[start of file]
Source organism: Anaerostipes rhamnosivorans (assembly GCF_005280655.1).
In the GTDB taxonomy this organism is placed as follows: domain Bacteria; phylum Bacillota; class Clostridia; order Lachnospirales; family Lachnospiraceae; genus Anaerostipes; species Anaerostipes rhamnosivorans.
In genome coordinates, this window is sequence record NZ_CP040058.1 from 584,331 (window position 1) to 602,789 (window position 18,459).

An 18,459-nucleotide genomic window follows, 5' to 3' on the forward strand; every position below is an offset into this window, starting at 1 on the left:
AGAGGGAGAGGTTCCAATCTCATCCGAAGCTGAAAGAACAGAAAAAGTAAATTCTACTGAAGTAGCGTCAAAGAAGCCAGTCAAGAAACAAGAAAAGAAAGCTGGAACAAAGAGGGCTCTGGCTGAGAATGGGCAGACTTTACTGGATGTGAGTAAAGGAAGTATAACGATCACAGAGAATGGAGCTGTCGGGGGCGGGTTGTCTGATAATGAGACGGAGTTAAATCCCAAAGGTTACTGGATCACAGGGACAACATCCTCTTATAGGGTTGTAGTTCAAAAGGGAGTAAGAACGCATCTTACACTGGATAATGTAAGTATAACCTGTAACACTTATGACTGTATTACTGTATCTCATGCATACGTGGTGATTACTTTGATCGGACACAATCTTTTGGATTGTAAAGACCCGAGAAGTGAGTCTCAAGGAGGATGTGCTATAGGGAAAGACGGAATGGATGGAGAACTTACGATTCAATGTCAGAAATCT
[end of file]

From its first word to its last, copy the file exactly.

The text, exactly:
Source organism: Anaerostipes rhamnosivorans (assembly GCF_005280655.1).
In the GTDB taxonomy this organism is placed as follows: domain Bacteria; phylum Bacillota; class Clostridia; order Lachnospirales; family Lachnospiraceae; genus Anaerostipes; species Anaerostipes rhamnosivorans.
In genome coordinates, this window is sequence record NZ_CP040058.1 from 584,331 (window position 1) to 602,789 (window position 18,459).

An 18,459-nucleotide genomic window follows, 5' to 3' on the forward strand; every position below is an offset into this window, starting at 1 on the left:
AGAGGGAGAGGTTCCAATCTCATCCGAAGCTGAAAGAACAGAAAAAGTAAATTCTACTGAAGTAGCGTCAAAGAAGCCAGTCAAGAAACAAGAAAAGAAAGCTGGAACAAAGAGGGCTCTGGCTGAGAATGGGCAGACTTTACTGGATGTGAGTAAAGGAAGTATAACGATCACAGAGAATGGAGCTGTCGGGGGCGGGTTGTCTGATAATGAGACGGAGTTAAATCCCAAAGGTTACTGGATCACAGGGACAACATCCTCTTATAGGGTTGTAGTTCAAAAGGGAGTAAGAACGCATCTTACACTGGATAATGTAAGTATAACCTGTAACACTTATGACTGTATTACTGTATCTCATGCATACGTGGTGATTACTTTGATCGGACACAATCTTTTGGATTGTAAAGACCCGAGAAGTGAGTCTCAAGGAGGATGTGCTATAGGGAAAGACGGAATGGATGGAGAACTTACGATTCAATGTCAGAAATCT